There is one thing that can go wrong with a tilt system: the pressure of the oil in the system is too low. Most often, the cause is low fluid level. Other less frequent reasons include a leak or a failure. A leak can be seen at hose junctions, around a piston or the hydraulic pump or from the control. Failures can occur in a piston, the hydraulic pump or the control. Replacing any of the failed parts involves nothing more than unbolting the failed device, bolting a new one in its place and connecting the hydraulic hoses.
Open the hydraulic reservoir. The fluid should be level with the lowest threads on the filler neck. If not, add fluid until the fluid is at the lowest thread on the filler neck, move the tilt control up and down, check the level and, if necessary, repeat until the reservoir remains full or until you've cycled the system four times.
Check the hydraulic lines for leaks, if the level in the reservoir doesn't remain full after being cycled up and down four times. Leaking hydraulic fluid may leak under any hydraulic line connection at the switch, the hydraulic pump, the reservoir or at the outboard motor tilt system. Tighten the connections with an adjustable wrench or replace the lines as needed.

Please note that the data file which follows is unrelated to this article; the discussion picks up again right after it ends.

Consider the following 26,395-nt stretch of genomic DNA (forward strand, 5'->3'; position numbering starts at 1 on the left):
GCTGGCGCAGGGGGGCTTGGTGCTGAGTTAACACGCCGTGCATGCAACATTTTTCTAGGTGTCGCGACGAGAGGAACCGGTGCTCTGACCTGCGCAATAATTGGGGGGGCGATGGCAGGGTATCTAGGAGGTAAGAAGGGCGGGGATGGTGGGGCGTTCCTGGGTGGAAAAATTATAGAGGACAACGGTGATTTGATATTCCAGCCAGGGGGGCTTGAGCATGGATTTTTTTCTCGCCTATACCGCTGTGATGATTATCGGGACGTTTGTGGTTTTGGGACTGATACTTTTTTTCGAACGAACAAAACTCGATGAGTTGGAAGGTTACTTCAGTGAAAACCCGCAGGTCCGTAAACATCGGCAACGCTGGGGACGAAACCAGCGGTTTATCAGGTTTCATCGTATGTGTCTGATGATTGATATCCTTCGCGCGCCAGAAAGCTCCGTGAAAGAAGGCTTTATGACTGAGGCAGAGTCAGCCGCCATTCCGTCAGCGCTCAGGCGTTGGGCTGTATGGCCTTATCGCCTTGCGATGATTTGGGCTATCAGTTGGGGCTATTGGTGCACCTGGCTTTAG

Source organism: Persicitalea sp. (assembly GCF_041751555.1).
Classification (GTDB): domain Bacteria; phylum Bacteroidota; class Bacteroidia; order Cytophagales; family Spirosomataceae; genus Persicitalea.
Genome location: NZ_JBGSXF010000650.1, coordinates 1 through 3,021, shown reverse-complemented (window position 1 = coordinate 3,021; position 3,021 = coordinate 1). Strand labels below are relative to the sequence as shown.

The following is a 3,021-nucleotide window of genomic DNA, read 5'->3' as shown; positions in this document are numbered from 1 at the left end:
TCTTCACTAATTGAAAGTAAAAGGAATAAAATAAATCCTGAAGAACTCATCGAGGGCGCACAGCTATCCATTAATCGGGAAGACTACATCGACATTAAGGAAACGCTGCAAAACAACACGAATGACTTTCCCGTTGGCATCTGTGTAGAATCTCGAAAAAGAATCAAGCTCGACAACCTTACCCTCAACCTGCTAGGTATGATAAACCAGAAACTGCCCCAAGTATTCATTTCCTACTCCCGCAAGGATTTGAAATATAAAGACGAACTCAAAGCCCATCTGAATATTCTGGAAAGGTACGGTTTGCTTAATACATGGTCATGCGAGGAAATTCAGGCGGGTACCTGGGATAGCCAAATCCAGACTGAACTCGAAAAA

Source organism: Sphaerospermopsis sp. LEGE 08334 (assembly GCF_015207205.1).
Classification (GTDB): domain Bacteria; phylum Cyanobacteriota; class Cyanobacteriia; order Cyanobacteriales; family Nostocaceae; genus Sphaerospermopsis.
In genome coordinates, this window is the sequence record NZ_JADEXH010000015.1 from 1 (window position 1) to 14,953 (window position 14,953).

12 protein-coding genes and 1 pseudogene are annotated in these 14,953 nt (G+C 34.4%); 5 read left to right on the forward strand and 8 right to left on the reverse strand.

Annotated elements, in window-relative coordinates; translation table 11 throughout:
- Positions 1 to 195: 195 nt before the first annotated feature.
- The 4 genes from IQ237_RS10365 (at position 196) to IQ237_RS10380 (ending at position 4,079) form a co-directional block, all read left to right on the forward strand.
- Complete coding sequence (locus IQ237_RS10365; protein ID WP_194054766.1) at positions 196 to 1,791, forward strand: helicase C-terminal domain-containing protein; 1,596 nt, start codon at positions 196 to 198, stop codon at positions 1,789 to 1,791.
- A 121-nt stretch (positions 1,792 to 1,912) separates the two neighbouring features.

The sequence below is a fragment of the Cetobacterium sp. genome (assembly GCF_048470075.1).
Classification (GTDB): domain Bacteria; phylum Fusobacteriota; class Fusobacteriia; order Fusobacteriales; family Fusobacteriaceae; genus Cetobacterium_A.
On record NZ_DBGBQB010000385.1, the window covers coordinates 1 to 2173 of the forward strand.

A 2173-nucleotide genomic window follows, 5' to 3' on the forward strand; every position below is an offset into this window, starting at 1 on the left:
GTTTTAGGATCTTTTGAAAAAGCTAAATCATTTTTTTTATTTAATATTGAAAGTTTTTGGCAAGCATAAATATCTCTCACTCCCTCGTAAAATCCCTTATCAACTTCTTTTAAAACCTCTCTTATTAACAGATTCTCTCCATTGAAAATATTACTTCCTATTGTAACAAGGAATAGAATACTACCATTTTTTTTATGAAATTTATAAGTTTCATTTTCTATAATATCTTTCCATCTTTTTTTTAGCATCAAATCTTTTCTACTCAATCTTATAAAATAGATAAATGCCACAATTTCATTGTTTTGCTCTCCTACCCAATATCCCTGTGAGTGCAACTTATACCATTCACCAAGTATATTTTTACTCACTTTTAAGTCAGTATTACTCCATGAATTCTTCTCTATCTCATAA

Look at the pistons that move the tilt system while your friend operates the control. If one or both leak, make sure the tilt system is in the "up" position, remove the bolts that hold each end of the piston, and replace the leaking piston.
Watch the pump while a friend operates the tilt control, if the tilt system still won't operate. If parts aren't moving, the pump isn't working--disconnect the hydraulic lines, remove the pump's mounting bolts with a wrench, and remove and replace the pump. Reconnect the hydraulic lines and try cycling the tilt system again.
Remove the tilt control valve, if all else is in order. The tilt control valve is an electrically activated hydraulic valve, controlled by a button on the throttle. Disconnect the electrical connections, disconnect the hydraulic connections and install the new switch in reverse order.
- Wear safety glasses when working with hydraulic systems.
- Always treat hydraulic systems as if they are under pressure, even if you're sure they aren't.
- Always keep your hydraulic reservoir topped off.
- Cycle your tilt control every few weeks, even if you don't use it in boating.
- "Outboard Engines: Maintenance, Troubleshooting, and Repair"; Edwin R. Sherman; 2008
- Jupiterimages/Photos.com/Getty Images